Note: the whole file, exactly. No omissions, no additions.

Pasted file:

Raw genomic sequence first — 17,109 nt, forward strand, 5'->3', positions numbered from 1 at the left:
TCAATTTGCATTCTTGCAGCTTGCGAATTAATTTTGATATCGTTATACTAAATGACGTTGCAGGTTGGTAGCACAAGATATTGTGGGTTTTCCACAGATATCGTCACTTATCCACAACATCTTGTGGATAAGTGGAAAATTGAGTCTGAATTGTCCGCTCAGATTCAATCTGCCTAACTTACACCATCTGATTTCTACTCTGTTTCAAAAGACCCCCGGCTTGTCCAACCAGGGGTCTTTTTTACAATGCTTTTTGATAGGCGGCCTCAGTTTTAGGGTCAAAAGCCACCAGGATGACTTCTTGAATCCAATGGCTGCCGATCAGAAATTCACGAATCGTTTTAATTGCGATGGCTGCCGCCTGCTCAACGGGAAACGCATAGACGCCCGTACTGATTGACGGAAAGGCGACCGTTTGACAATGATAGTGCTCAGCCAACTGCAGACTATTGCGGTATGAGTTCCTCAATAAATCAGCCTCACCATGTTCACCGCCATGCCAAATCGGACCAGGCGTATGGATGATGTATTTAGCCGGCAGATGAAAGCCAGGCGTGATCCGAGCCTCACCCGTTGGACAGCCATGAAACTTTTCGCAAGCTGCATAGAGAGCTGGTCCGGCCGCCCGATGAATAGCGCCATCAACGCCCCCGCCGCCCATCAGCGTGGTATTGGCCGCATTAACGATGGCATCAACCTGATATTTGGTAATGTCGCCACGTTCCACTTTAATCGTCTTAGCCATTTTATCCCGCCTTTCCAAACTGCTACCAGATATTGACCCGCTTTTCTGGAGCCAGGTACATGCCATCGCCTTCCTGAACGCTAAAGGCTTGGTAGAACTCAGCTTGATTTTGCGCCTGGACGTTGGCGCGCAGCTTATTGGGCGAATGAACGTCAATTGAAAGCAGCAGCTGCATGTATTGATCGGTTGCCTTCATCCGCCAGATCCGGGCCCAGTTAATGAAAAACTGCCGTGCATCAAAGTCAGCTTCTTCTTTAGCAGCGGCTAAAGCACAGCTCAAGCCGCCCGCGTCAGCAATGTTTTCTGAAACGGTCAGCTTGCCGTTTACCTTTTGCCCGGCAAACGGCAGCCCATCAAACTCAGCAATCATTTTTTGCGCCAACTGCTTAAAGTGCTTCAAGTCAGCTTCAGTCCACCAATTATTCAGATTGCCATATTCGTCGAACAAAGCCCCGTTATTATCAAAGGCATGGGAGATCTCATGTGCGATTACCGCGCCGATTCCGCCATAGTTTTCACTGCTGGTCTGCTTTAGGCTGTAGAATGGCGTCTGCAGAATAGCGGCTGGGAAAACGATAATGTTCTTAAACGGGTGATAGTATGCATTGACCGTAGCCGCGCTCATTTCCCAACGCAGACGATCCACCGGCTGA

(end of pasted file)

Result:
Raw genomic sequence first — 17,109 nt, forward strand, 5'->3', positions numbered from 1 at the left:
TCAATTTGCATTCTTGCAGCTTGCGAATTAATTTTGATATCGTTATACTAAATGACGTTGCAGGTTGGTAGCACAAGATATTGTGGGTTTTCCACAGATATCGTCACTTATCCACAACATCTTGTGGATAAGTGGAAAATTGAGTCTGAATTGTCCGCTCAGATTCAATCTGCCTAACTTACACCATCTGATTTCTACTCTGTTTCAAAAGACCCCCGGCTTGTCCAACCAGGGGTCTTTTTTACAATGCTTTTTGATAGGCGGCCTCAGTTTTAGGGTCAAAAGCCACCAGGATGACTTCTTGAATCCAATGGCTGCCGATCAGAAATTCACGAATCGTTTTAATTGCGATGGCTGCCGCCTGCTCAACGGGAAACGCATAGACGCCCGTACTGATTGACGGAAAGGCGACCGTTTGACAATGATAGTGCTCAGCCAACTGCAGACTATTGCGGTATGAGTTCCTCAATAAATCAGCCTCACCATGTTCACCGCCATGCCAAATCGGACCAGGCGTATGGATGATGTATTTAGCCGGCAGATGAAAGCCAGGCGTGATCCGAGCCTCACCCGTTGGACAGCCATGAAACTTTTCGCAAGCTGCATAGAGAGCTGGTCCGGCCGCCCGATGAATAGCGCCATCAACGCCCCCGCCGCCCATCAGCGTGGTATTGGCCGCATTAACGATGGCATCAACCTGATATTTGGTAATGTCGCCACGTTCCACTTTAATCGTCTTAGCCATTTTATCCCGCCTTTCCAAACTGCTACCAGATATTGACCCGCTTTTCTGGAGCCAGGTACATGCCATCGCCTTCCTGAACGCTAAAGGCTTGGTAGAACTCAGCTTGATTTTGCGCCTGGACGTTGGCGCGCAGCTTATTGGGCGAATGAACGTCAATTGAAAGCAGCAGCTGCATGTATTGATCGGTTGCCTTCATCCGCCAGATCCGGGCCCAGTTAATGAAAAACTGCCGTGCATCAAAGTCAGCTTCTTCTTTAGCAGCGGCTAAAGCACAGCTCAAGCCGCCCGCGTCAGCAATGTTTTCTGAAACGGTCAGCTTGCCGTTTACCTTTTGCCCGGCAAACGGCAGCCCATCAAACTCAGCAATCATTTTTTGCGCCAACTGCTTAAAGTGCTTCAAGTCAGCTTCAGTCCACCAATTATTCAGATTGCCATATTCGTCGAACAAAGCCCCGTTATTATCAAAGGCATGGGAGATCTCATGTGCGATTACCGCGCCGATTCCGCCATAGTTTTCACTGCTGGTCTGCTTTAGGCTGTAGAATGGCGTCTGCAGAATAGCGGCTGGGAAAACGATAATGTTCTTAAACGGGTGATAGTATGCATTGACCGTAGCCGCGCTCATTTCCCAACGCAGACGATCCACCGGCTGA